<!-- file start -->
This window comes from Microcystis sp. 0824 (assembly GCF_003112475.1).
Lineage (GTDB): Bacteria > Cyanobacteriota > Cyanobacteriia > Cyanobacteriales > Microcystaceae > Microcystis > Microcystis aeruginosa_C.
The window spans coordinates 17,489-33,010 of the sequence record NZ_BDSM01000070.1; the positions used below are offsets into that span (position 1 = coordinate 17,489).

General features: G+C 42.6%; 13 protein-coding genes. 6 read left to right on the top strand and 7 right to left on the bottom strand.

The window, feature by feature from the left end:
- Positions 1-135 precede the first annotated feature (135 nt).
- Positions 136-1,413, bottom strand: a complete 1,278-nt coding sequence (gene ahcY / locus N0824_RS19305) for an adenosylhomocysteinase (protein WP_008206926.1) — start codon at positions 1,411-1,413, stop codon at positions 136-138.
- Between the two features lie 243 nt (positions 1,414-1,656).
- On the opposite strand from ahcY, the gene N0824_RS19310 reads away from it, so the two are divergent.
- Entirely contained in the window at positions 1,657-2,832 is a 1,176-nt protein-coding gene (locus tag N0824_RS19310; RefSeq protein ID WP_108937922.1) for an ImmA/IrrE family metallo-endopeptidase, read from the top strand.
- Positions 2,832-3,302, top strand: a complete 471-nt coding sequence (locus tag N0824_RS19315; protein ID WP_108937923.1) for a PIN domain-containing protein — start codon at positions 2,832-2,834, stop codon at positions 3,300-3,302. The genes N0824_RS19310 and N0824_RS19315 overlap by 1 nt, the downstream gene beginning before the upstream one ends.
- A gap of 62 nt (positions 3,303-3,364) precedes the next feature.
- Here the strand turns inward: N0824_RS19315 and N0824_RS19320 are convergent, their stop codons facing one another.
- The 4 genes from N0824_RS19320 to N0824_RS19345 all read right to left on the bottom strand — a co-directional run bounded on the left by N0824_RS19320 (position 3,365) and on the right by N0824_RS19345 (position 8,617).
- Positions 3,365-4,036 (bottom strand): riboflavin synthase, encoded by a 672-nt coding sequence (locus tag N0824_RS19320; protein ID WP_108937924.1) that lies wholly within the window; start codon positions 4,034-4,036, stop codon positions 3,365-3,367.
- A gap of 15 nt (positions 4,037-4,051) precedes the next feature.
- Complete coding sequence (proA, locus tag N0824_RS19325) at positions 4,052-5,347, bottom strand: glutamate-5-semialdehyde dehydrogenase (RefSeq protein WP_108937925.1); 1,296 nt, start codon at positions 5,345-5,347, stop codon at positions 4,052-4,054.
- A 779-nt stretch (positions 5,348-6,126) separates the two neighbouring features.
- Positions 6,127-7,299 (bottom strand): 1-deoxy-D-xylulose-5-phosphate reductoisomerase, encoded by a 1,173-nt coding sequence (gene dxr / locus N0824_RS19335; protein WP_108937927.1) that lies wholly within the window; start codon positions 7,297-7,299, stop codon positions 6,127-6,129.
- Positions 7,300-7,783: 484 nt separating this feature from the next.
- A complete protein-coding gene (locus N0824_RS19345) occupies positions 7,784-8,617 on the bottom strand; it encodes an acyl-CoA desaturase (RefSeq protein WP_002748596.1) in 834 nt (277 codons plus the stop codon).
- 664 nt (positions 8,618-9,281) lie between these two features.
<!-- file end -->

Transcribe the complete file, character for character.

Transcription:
This window comes from Microcystis sp. 0824 (assembly GCF_003112475.1).
Lineage (GTDB): Bacteria > Cyanobacteriota > Cyanobacteriia > Cyanobacteriales > Microcystaceae > Microcystis > Microcystis aeruginosa_C.
The window spans coordinates 17,489-33,010 of the sequence record NZ_BDSM01000070.1; the positions used below are offsets into that span (position 1 = coordinate 17,489).

General features: G+C 42.6%; 13 protein-coding genes. 6 read left to right on the top strand and 7 right to left on the bottom strand.

The window, feature by feature from the left end:
- Positions 1-135 precede the first annotated feature (135 nt).
- Positions 136-1,413, bottom strand: a complete 1,278-nt coding sequence (gene ahcY / locus N0824_RS19305) for an adenosylhomocysteinase (protein WP_008206926.1) — start codon at positions 1,411-1,413, stop codon at positions 136-138.
- Between the two features lie 243 nt (positions 1,414-1,656).
- On the opposite strand from ahcY, the gene N0824_RS19310 reads away from it, so the two are divergent.
- Entirely contained in the window at positions 1,657-2,832 is a 1,176-nt protein-coding gene (locus tag N0824_RS19310; RefSeq protein ID WP_108937922.1) for an ImmA/IrrE family metallo-endopeptidase, read from the top strand.
- Positions 2,832-3,302, top strand: a complete 471-nt coding sequence (locus tag N0824_RS19315; protein ID WP_108937923.1) for a PIN domain-containing protein — start codon at positions 2,832-2,834, stop codon at positions 3,300-3,302. The genes N0824_RS19310 and N0824_RS19315 overlap by 1 nt, the downstream gene beginning before the upstream one ends.
- A gap of 62 nt (positions 3,303-3,364) precedes the next feature.
- Here the strand turns inward: N0824_RS19315 and N0824_RS19320 are convergent, their stop codons facing one another.
- The 4 genes from N0824_RS19320 to N0824_RS19345 all read right to left on the bottom strand — a co-directional run bounded on the left by N0824_RS19320 (position 3,365) and on the right by N0824_RS19345 (position 8,617).
- Positions 3,365-4,036 (bottom strand): riboflavin synthase, encoded by a 672-nt coding sequence (locus tag N0824_RS19320; protein ID WP_108937924.1) that lies wholly within the window; start codon positions 4,034-4,036, stop codon positions 3,365-3,367.
- A gap of 15 nt (positions 4,037-4,051) precedes the next feature.
- Complete coding sequence (proA, locus tag N0824_RS19325) at positions 4,052-5,347, bottom strand: glutamate-5-semialdehyde dehydrogenase (RefSeq protein WP_108937925.1); 1,296 nt, start codon at positions 5,345-5,347, stop codon at positions 4,052-4,054.
- A 779-nt stretch (positions 5,348-6,126) separates the two neighbouring features.
- Positions 6,127-7,299 (bottom strand): 1-deoxy-D-xylulose-5-phosphate reductoisomerase, encoded by a 1,173-nt coding sequence (gene dxr / locus N0824_RS19335; protein WP_108937927.1) that lies wholly within the window; start codon positions 7,297-7,299, stop codon positions 6,127-6,129.
- Positions 7,300-7,783: 484 nt separating this feature from the next.
- A complete protein-coding gene (locus N0824_RS19345) occupies positions 7,784-8,617 on the bottom strand; it encodes an acyl-CoA desaturase (RefSeq protein WP_002748596.1) in 834 nt (277 codons plus the stop codon).
- 664 nt (positions 8,618-9,281) lie between these two features.